Why Every Musician Should Watch “School of Rock”

At the end of the day, this movie’s philosophy is that it’s not about the fame, the accolades, the money, or the after-party—it’s about the music.

By Richie Angel

“I pledge allegiance to the band of Mr. Schneebly, and will not fight him for creative control.”


An inspirational speech to the aforementioned band evokes AC/DC: “For those about to rock, I salute you.” But by this point in Richard Linklater’s music-infused comedy, it should be clear to viewers that the film is equally a tribute to all who have ever rocked before—and a guide for those who wish to do so.

School of Rock stars Jack Black as Dewey Finn, a washed-up rocker who won’t admit defeat. When Dewey is kicked out of the band he founded, he assumes his best friend’s identity to pose as a substitute teacher for a quick buck. But when Dewey overhears his prep school pupils in music class, he envisions another road to rock n’ roll glory and a way to break his stifled students out of their shells.

2003’s School of Rock stars Jack Black as Dewey Finn

In a Golden Globe-nominated performance, Black combines his chaotic passion with the sparky innocence of child performers who actually know what they’re doing – so much so that Miranda Cosgrove had to undergo a “bad singing” lesson in order to flop her character’s vocal audition scene. Every band member plays their own way, lending authenticity to a film already brimming with charm. Even when the actors do fake it—e.g., Jack Black’s solo and Joey Gaydos Jr.’s classical plucking—they know enough to make it look convincing. Even Robert Tsai, mirroring his character Lawrence’s insecurity, approached director Richard Linklater to confess he didn’t feel like he belonged in the movie. That sincerity translates into an impressive ensemble flick that is equal parts amusing, tightly-paced, and—fittingly for a film about a phony substitute teacher—educational.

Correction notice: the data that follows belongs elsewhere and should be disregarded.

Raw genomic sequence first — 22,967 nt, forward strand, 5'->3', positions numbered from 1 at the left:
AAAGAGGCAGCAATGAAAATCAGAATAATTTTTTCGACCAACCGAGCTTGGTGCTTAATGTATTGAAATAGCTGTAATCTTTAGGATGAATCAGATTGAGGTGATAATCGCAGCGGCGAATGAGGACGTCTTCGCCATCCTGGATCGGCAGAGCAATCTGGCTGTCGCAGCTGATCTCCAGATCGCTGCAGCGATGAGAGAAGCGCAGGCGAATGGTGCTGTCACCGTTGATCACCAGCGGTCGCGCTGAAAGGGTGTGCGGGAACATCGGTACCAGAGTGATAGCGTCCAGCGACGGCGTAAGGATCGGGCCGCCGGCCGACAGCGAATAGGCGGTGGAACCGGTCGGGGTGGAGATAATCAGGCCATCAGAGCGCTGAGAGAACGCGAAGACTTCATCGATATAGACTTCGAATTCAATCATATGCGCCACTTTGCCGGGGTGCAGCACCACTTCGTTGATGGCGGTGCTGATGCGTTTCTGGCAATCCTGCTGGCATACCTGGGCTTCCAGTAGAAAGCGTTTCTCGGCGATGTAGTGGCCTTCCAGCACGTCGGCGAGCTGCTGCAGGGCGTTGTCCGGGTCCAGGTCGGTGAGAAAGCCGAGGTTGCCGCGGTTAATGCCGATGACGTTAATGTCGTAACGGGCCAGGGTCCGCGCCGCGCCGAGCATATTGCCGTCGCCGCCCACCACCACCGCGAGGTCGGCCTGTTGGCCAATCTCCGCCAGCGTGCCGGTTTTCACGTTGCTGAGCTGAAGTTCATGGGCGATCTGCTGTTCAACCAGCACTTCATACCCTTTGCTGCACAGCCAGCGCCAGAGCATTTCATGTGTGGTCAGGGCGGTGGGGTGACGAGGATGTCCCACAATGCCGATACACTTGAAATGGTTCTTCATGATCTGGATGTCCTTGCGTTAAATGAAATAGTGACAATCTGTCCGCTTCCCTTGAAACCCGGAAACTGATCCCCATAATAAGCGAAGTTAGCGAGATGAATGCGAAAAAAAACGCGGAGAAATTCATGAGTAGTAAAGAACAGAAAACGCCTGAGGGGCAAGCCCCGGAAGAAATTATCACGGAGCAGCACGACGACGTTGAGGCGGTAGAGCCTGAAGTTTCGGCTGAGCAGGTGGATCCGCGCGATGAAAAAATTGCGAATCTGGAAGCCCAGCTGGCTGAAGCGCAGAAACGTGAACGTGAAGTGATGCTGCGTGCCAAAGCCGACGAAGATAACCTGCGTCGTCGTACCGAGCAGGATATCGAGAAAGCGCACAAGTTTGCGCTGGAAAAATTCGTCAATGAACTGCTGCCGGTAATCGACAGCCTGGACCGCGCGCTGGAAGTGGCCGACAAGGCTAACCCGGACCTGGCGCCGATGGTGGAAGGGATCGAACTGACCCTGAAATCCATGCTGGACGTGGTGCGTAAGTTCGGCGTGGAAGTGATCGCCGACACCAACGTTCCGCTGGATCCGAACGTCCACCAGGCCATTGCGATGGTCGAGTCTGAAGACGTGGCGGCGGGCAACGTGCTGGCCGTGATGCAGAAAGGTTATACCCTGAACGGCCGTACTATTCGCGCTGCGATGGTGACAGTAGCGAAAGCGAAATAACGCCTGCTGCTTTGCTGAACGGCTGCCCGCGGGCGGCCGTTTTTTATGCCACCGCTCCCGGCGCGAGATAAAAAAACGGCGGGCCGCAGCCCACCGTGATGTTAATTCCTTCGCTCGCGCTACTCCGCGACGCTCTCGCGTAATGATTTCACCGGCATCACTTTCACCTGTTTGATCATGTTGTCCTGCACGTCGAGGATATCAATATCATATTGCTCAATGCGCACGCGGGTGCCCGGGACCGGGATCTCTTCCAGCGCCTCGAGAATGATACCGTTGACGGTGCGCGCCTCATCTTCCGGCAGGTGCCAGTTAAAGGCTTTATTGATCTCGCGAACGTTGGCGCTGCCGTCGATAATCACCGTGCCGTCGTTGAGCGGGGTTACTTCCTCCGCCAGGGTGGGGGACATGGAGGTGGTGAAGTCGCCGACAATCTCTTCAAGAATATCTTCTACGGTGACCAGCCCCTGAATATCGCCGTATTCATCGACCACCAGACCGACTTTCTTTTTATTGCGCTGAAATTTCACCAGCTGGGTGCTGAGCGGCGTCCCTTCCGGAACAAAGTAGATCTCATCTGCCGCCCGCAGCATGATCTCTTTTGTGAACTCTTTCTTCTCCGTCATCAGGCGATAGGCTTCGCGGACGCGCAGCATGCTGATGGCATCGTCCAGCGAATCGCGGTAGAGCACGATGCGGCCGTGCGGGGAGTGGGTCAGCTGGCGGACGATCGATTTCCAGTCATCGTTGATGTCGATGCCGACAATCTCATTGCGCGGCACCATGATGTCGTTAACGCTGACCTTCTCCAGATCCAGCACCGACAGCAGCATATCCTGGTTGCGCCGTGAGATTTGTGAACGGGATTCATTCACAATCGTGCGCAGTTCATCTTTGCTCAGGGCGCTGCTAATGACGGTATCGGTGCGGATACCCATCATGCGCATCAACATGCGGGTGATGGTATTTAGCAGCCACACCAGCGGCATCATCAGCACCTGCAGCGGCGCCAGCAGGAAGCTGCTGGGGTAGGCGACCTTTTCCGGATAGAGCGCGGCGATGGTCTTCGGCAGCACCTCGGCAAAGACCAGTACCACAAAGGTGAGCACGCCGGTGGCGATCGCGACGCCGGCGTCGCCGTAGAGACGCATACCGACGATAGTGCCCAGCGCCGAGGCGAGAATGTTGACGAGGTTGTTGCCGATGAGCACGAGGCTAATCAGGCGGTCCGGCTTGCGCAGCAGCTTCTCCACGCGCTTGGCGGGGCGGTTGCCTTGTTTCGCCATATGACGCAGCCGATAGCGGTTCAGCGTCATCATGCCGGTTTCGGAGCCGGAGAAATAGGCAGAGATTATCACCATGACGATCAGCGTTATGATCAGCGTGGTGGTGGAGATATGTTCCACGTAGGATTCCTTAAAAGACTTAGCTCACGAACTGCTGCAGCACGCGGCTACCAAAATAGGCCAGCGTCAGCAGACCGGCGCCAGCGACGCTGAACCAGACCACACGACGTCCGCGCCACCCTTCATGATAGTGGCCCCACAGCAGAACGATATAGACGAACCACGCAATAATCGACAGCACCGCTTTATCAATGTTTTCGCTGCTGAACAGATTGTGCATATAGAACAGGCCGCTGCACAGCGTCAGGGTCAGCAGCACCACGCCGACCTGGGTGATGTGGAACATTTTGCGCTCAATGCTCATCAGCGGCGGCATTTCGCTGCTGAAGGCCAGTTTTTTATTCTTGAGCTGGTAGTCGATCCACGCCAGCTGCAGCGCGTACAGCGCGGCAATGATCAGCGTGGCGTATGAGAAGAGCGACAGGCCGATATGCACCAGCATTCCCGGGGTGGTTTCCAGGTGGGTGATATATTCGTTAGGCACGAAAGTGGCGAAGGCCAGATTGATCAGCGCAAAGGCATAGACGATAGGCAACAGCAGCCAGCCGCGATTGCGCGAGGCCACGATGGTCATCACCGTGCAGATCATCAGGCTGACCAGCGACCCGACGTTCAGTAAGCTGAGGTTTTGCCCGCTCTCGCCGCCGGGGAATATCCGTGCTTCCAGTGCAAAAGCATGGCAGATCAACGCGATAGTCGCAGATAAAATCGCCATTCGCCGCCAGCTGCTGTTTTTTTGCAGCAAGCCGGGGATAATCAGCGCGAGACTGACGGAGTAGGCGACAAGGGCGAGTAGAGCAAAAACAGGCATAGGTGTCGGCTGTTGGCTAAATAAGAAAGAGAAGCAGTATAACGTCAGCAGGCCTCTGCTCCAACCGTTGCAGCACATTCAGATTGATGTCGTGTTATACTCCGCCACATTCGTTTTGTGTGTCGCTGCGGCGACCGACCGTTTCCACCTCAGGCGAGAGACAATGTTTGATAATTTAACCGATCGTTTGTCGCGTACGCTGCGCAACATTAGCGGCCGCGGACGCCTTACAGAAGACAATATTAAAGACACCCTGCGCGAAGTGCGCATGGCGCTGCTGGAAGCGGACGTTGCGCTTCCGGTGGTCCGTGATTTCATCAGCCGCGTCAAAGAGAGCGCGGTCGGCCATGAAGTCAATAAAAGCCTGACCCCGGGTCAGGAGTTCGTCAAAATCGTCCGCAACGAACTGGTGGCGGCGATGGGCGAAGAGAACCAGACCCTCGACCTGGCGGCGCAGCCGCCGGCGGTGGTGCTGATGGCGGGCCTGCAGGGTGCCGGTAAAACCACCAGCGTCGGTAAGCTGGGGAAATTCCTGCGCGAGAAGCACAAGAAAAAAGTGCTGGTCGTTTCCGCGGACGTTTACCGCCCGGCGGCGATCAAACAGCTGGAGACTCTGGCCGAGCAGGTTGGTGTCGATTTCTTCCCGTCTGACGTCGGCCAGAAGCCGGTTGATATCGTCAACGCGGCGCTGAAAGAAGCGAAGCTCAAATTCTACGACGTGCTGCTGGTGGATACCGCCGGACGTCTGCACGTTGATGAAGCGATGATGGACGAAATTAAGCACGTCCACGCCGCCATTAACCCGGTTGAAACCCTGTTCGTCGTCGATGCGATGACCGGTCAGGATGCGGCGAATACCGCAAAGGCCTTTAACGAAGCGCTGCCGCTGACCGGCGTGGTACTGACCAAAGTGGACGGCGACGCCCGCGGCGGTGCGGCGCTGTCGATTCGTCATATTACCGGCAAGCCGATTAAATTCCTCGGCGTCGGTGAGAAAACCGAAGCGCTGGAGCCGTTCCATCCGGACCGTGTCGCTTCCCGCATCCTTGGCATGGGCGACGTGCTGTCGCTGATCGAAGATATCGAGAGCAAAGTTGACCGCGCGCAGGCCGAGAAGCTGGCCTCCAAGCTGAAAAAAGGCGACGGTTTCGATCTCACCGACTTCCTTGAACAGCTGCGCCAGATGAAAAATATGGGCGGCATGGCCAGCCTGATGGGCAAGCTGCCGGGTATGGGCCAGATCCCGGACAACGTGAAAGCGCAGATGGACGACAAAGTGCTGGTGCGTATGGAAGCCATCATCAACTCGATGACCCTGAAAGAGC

In between Black’s classroom antics, he diagrams the “History of Rock” from blues and country to heavy metal, doo wop, British invasion, and psychedelic rock. A careful study of that chalkboard alone is worth the price of tuition—I mean, admission. The film also embraces the nuts and bolts of band formation, chronicling what happens behind the curtain with roadies, techies, groupies, and more as the auxiliary bandmates design the wardrobes, animate the lights show, and, of course, name the band. Most importantly, the School of Rock is inclusive and unpretentious as it doles out rock n’ roll homework, treating Blondie and Aretha with the same validity as Zeppelin and Peart. In this movie, every piece is essential and anyone can rock, even if they’re overweight or “not cool enough.” After all, as the characters sing, “rock got no reason, rock got no rhyme.”

At the end of the day, this movie’s philosophy is that it’s not about the fame, the accolades, the money, or the after-party—it’s about the music. And that’s why every musician should watch School of Rock.


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